Want to have your voice heard in the gardening industry?
The public is invited to vote for favorite new plants on display in a garden at the Garfield Park Arts Center on Indianapolis’ south side.
The Arts Center is one of 24 sites in the United States participating in the American Garden Award. The goal is to have gardens in all 50 states, said Diane Blazek, head of the interactive, not-for-profit, three-year-old program.
In Indianapolis, 18 members of Garfield Park Master Gardeners tallied about 100 volunteer hours on the project, says Jay Hagenow, president of the group.
Plants or seeds were donated by the American Garden Award program and grown locally at no charge by a commercial grower. The Friends of Garfield Park, Inc., purchased planting mix, soaker hoses, mulch and other supplies. (For full disclosure, I’m president of the Friends’ board.)
Master Gardener Thomas Graham designed the garden based on the number of plants, their size and horticultural needs. He and others weeded the steep hill, hauled 8 cubic yards of planter’s mix, planted, laid soaker hoses and installed mulch.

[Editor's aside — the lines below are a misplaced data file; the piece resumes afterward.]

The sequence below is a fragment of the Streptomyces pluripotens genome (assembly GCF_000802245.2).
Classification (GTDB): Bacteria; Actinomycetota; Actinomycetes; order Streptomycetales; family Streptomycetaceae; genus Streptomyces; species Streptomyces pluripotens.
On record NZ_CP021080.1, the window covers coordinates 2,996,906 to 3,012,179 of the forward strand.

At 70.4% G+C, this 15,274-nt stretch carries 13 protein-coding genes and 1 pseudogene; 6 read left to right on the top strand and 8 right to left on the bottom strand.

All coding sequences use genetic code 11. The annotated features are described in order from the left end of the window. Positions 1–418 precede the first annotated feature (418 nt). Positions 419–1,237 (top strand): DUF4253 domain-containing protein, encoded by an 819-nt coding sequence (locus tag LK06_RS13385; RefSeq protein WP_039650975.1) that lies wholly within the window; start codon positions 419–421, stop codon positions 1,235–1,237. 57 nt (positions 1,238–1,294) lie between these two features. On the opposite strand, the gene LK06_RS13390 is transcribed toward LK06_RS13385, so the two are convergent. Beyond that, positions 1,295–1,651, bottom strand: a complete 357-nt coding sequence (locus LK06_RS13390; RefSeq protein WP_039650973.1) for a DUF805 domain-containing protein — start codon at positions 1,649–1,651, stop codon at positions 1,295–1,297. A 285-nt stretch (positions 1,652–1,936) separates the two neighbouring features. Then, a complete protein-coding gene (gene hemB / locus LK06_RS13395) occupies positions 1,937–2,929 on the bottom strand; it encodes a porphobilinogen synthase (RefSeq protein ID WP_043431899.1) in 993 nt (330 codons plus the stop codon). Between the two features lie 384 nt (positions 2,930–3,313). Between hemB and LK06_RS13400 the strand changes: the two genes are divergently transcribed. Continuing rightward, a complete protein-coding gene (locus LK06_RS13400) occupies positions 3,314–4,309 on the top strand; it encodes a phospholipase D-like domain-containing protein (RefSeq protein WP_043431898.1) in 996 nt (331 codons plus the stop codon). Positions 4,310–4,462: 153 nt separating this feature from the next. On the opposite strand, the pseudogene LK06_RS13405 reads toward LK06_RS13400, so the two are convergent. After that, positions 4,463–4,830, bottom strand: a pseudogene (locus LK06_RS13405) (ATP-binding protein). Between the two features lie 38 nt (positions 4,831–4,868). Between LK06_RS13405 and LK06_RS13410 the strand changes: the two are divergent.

“As you might imagine, the opportunity to work with plants that aren’t yet available to the general public is very exciting for Master Gardeners,” Hagenow says.
Awaiting your votes are six annuals and one perennial. Dahlinova Hypnotica Lavender Dahlia, Easy Wave Neon Rose Petunia, Picobella Rose Star (Petunia milliflora), Surdiva Light Blue fan flower (Scaevola) and a spreading white SunPatiens (Impatiens) are the annuals. The perennial is the fragrant Kahori Dianthus.
“I am so pleased with the improved look of the garden beds surrounding our entrance,” says Lesley Meier, manager of the arts center. She says the public and Indy Parks’ staff have been complimentary.
“Encouraging visitors to pick their favorite planting has provided an extra point of interest to compliment summer exhibits” and other park activities, she says.